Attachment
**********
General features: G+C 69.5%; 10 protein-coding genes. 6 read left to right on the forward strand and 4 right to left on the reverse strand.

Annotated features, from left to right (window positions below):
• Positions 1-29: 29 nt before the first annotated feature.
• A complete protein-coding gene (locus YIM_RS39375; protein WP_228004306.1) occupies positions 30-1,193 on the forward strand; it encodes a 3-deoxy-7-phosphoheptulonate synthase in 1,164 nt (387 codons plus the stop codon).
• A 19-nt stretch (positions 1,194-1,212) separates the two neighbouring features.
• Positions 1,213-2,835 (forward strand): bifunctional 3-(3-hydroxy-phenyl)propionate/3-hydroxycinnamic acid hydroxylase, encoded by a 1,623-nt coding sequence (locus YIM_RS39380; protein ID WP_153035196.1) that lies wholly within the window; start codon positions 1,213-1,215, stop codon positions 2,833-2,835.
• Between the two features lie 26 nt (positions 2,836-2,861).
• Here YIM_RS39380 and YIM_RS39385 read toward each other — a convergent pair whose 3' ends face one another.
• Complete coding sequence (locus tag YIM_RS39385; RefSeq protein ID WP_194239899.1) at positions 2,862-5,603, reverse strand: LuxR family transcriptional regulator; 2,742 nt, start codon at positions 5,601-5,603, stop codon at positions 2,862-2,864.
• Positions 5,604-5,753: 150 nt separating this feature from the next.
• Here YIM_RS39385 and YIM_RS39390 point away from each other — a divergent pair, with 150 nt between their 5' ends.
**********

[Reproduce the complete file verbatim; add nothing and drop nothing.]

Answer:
General features: G+C 69.5%; 10 protein-coding genes. 6 read left to right on the forward strand and 4 right to left on the reverse strand.

Annotated features, from left to right (window positions below):
• Positions 1-29: 29 nt before the first annotated feature.
• A complete protein-coding gene (locus YIM_RS39375; protein WP_228004306.1) occupies positions 30-1,193 on the forward strand; it encodes a 3-deoxy-7-phosphoheptulonate synthase in 1,164 nt (387 codons plus the stop codon).
• A 19-nt stretch (positions 1,194-1,212) separates the two neighbouring features.
• Positions 1,213-2,835 (forward strand): bifunctional 3-(3-hydroxy-phenyl)propionate/3-hydroxycinnamic acid hydroxylase, encoded by a 1,623-nt coding sequence (locus YIM_RS39380; protein ID WP_153035196.1) that lies wholly within the window; start codon positions 1,213-1,215, stop codon positions 2,833-2,835.
• Between the two features lie 26 nt (positions 2,836-2,861).
• Here YIM_RS39380 and YIM_RS39385 read toward each other — a convergent pair whose 3' ends face one another.
• Complete coding sequence (locus tag YIM_RS39385; RefSeq protein ID WP_194239899.1) at positions 2,862-5,603, reverse strand: LuxR family transcriptional regulator; 2,742 nt, start codon at positions 5,601-5,603, stop codon at positions 2,862-2,864.
• Positions 5,604-5,753: 150 nt separating this feature from the next.
• Here YIM_RS39385 and YIM_RS39390 point away from each other — a divergent pair, with 150 nt between their 5' ends.